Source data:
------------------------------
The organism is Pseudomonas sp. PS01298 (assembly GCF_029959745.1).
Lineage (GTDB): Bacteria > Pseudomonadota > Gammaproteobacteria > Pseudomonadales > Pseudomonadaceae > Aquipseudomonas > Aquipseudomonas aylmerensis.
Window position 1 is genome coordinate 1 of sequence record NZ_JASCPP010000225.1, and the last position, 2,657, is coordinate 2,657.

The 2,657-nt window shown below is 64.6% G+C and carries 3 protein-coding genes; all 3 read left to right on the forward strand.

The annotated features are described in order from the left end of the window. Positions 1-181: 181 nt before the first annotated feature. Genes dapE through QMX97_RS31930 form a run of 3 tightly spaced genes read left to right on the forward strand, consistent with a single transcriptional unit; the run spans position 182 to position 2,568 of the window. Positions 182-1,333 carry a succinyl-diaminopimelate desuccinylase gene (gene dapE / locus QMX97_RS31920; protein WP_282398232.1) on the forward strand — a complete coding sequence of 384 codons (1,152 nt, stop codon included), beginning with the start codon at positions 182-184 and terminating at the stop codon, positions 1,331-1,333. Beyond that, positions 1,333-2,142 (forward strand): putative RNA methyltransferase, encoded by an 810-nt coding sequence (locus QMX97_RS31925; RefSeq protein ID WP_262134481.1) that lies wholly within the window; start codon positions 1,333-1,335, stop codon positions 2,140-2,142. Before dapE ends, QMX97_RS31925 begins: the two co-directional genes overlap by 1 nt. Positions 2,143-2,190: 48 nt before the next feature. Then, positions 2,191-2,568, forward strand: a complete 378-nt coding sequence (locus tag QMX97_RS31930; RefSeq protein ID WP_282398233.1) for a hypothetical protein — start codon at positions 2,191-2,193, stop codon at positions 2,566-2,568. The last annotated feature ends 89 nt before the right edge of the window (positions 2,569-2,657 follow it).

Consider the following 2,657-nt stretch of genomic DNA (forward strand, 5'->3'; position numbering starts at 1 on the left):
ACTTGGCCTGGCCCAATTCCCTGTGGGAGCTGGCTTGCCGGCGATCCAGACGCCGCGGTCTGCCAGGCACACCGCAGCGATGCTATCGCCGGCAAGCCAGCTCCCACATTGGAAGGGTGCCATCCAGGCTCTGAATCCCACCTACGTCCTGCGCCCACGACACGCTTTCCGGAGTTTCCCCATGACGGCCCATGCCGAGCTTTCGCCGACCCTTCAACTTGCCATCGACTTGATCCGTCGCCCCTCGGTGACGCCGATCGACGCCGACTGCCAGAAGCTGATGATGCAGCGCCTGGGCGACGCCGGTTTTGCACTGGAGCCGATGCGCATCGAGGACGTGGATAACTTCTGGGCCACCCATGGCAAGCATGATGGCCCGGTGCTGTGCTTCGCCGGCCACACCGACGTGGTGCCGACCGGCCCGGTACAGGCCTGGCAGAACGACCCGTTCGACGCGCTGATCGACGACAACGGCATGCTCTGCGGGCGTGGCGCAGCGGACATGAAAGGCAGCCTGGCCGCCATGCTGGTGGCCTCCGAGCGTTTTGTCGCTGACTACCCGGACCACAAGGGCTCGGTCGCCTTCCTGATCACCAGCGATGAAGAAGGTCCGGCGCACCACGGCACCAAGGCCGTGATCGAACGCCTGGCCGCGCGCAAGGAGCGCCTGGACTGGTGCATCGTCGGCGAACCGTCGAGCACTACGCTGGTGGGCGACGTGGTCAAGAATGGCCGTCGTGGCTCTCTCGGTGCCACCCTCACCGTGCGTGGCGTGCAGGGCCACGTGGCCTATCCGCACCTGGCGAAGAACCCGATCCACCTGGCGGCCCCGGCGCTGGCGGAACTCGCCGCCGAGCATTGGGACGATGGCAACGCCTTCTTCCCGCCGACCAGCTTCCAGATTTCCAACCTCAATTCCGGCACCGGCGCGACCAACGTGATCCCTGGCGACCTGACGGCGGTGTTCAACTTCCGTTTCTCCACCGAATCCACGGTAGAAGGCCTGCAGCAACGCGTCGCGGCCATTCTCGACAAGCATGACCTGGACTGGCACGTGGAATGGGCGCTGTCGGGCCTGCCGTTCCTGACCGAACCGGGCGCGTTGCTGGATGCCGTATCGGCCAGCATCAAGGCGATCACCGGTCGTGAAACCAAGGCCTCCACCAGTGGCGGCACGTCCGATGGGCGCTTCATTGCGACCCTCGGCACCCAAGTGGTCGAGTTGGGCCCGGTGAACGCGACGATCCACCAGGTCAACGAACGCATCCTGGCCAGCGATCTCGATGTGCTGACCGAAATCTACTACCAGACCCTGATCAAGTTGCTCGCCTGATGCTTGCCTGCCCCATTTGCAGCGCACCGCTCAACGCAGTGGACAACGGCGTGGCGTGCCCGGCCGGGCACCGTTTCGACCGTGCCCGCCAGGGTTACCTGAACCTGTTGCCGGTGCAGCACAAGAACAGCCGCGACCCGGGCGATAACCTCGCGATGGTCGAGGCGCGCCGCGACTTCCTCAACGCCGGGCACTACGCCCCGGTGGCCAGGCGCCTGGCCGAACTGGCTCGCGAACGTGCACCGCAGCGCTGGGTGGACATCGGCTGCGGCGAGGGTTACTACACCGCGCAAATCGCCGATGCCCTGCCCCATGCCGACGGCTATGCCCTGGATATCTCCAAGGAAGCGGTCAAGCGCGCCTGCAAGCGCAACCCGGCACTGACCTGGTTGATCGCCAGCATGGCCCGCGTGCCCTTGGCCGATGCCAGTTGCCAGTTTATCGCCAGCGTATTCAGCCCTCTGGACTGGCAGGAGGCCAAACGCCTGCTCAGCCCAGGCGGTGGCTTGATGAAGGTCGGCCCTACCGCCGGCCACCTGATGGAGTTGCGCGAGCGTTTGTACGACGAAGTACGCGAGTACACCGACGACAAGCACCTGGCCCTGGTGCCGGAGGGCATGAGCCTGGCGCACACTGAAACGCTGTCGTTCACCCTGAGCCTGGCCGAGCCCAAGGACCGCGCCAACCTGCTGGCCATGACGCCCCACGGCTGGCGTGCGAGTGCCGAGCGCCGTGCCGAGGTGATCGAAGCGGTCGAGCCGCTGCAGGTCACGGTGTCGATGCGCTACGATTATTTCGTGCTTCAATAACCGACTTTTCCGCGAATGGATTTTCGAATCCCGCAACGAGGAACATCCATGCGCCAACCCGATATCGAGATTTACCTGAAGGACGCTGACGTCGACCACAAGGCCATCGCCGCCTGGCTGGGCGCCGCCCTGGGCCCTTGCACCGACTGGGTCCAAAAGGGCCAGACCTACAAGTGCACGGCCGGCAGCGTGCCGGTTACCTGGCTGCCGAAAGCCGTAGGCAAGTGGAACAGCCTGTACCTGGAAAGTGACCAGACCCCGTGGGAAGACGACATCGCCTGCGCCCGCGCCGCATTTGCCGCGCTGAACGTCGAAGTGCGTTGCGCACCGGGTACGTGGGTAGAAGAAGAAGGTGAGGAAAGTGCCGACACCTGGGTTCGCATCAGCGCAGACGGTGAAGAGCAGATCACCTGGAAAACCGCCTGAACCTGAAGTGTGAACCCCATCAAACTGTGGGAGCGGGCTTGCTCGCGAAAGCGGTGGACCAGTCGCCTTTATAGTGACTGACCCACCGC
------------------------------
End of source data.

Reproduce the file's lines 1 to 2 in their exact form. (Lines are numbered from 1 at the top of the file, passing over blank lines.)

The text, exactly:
The organism is Pseudomonas sp. PS01298 (assembly GCF_029959745.1).
Lineage (GTDB): Bacteria > Pseudomonadota > Gammaproteobacteria > Pseudomonadales > Pseudomonadaceae > Aquipseudomonas > Aquipseudomonas aylmerensis.